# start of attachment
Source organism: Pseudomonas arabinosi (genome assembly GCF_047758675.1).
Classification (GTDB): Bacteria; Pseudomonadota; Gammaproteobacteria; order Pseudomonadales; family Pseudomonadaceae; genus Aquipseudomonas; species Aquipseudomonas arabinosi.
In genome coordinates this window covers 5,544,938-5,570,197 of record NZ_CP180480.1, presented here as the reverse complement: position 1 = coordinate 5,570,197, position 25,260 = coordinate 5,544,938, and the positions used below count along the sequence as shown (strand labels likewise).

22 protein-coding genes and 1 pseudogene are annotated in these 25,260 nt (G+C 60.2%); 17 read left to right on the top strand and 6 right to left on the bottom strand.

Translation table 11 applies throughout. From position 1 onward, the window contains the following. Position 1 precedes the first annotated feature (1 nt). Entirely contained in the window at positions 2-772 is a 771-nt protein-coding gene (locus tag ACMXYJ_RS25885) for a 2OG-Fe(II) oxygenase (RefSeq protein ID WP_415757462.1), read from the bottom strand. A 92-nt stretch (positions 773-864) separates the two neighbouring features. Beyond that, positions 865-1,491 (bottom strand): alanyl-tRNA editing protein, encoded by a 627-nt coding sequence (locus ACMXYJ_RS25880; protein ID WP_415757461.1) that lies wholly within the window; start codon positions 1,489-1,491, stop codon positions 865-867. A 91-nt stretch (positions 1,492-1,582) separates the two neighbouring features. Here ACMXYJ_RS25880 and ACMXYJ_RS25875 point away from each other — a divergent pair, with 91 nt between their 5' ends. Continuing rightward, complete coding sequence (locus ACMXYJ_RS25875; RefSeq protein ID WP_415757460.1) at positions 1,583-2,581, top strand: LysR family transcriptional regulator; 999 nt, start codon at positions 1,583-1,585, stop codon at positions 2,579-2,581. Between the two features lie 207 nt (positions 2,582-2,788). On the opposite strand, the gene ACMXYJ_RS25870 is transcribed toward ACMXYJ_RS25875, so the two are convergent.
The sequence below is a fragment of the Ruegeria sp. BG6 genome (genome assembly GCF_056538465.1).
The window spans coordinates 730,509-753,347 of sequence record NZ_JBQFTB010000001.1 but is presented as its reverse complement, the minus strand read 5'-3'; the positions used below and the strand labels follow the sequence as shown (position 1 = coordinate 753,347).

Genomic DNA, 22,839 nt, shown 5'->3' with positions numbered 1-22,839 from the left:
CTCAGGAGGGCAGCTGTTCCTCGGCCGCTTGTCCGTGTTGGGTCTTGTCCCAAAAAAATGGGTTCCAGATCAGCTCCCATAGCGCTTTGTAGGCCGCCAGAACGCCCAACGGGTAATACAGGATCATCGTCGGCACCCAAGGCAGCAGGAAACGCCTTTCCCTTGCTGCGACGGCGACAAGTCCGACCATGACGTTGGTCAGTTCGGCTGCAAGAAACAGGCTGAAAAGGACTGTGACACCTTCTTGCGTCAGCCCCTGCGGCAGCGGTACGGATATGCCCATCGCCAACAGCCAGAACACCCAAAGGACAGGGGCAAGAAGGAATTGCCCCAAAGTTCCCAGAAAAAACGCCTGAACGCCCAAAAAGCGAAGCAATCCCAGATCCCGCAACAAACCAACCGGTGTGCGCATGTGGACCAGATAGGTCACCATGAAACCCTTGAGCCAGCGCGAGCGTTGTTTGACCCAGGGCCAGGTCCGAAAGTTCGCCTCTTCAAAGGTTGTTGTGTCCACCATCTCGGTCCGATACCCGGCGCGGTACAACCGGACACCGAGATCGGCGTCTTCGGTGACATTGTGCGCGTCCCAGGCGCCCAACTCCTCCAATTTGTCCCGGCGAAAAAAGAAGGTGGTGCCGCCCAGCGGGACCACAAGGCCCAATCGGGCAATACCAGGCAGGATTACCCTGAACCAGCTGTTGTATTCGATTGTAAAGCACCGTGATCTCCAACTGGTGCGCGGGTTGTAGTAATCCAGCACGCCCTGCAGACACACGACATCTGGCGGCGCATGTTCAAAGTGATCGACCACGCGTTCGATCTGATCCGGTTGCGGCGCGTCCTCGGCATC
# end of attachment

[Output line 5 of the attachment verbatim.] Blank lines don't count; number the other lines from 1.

Translation table 11 applies throughout. From position 1 onward, the window contains the following. Position 1 precedes the first annotated feature (1 nt). Entirely contained in the window at positions 2-772 is a 771-nt protein-coding gene (locus tag ACMXYJ_RS25885) for a 2OG-Fe(II) oxygenase (RefSeq protein ID WP_415757462.1), read from the bottom strand. A 92-nt stretch (positions 773-864) separates the two neighbouring features. Beyond that, positions 865-1,491 (bottom strand): alanyl-tRNA editing protein, encoded by a 627-nt coding sequence (locus ACMXYJ_RS25880; protein ID WP_415757461.1) that lies wholly within the window; start codon positions 1,489-1,491, stop codon positions 865-867. A 91-nt stretch (positions 1,492-1,582) separates the two neighbouring features. Here ACMXYJ_RS25880 and ACMXYJ_RS25875 point away from each other — a divergent pair, with 91 nt between their 5' ends. Continuing rightward, complete coding sequence (locus ACMXYJ_RS25875; RefSeq protein ID WP_415757460.1) at positions 1,583-2,581, top strand: LysR family transcriptional regulator; 999 nt, start codon at positions 1,583-1,585, stop codon at positions 2,579-2,581. Between the two features lie 207 nt (positions 2,582-2,788). On the opposite strand, the gene ACMXYJ_RS25870 is transcribed toward ACMXYJ_RS25875, so the two are convergent.